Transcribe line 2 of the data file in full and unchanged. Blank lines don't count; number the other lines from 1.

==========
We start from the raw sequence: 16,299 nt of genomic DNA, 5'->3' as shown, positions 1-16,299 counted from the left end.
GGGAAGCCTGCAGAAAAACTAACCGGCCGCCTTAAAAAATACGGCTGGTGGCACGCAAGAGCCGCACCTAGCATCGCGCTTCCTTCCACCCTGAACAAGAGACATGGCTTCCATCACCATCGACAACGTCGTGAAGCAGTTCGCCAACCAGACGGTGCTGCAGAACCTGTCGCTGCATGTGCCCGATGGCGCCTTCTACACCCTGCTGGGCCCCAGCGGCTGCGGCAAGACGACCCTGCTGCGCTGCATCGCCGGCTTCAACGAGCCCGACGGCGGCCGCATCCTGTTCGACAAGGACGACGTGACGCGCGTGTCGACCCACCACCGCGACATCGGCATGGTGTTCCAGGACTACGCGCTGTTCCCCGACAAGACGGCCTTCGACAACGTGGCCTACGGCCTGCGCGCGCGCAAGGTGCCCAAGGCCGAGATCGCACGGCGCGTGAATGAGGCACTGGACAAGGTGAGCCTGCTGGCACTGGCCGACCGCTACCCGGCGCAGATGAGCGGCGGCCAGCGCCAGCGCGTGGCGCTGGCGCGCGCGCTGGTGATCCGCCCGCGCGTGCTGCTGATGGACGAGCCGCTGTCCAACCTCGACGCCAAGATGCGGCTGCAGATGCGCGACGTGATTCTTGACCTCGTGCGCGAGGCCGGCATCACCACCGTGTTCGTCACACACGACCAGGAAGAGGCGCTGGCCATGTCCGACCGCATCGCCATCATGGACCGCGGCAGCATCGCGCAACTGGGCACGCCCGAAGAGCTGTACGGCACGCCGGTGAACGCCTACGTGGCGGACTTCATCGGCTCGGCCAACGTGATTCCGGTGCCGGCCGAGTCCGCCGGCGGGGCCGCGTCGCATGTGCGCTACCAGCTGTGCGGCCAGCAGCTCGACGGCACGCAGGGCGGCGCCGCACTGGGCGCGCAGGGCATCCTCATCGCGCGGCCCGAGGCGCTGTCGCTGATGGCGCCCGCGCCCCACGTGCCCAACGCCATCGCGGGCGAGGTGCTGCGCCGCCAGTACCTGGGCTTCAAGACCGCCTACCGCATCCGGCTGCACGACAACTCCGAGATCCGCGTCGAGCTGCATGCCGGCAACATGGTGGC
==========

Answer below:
GGGAAGCCTGCAGAAAAACTAACCGGCCGCCTTAAAAAATACGGCTGGTGGCACGCAAGAGCCGCACCTAGCATCGCGCTTCCTTCCACCCTGAACAAGAGACATGGCTTCCATCACCATCGACAACGTCGTGAAGCAGTTCGCCAACCAGACGGTGCTGCAGAACCTGTCGCTGCATGTGCCCGATGGCGCCTTCTACACCCTGCTGGGCCCCAGCGGCTGCGGCAAGACGACCCTGCTGCGCTGCATCGCCGGCTTCAACGAGCCCGACGGCGGCCGCATCCTGTTCGACAAGGACGACGTGACGCGCGTGTCGACCCACCACCGCGACATCGGCATGGTGTTCCAGGACTACGCGCTGTTCCCCGACAAGACGGCCTTCGACAACGTGGCCTACGGCCTGCGCGCGCGCAAGGTGCCCAAGGCCGAGATCGCACGGCGCGTGAATGAGGCACTGGACAAGGTGAGCCTGCTGGCACTGGCCGACCGCTACCCGGCGCAGATGAGCGGCGGCCAGCGCCAGCGCGTGGCGCTGGCGCGCGCGCTGGTGATCCGCCCGCGCGTGCTGCTGATGGACGAGCCGCTGTCCAACCTCGACGCCAAGATGCGGCTGCAGATGCGCGACGTGATTCTTGACCTCGTGCGCGAGGCCGGCATCACCACCGTGTTCGTCACACACGACCAGGAAGAGGCGCTGGCCATGTCCGACCGCATCGCCATCATGGACCGCGGCAGCATCGCGCAACTGGGCACGCCCGAAGAGCTGTACGGCACGCCGGTGAACGCCTACGTGGCGGACTTCATCGGCTCGGCCAACGTGATTCCGGTGCCGGCCGAGTCCGCCGGCGGGGCCGCGTCGCATGTGCGCTACCAGCTGTGCGGCCAGCAGCTCGACGGCACGCAGGGCGGCGCCGCACTGGGCGCGCAGGGCATCCTCATCGCGCGGCCCGAGGCGCTGTCGCTGATGGCGCCCGCGCCCCACGTGCCCAACGCCATCGCGGGCGAGGTGCTGCGCCGCCAGTACCTGGGCTTCAAGACCGCCTACCGCATCCGGCTGCACGACAACTCCGAGATCCGCGTCGAGCTGCATGCCGGCAACATGGTGGC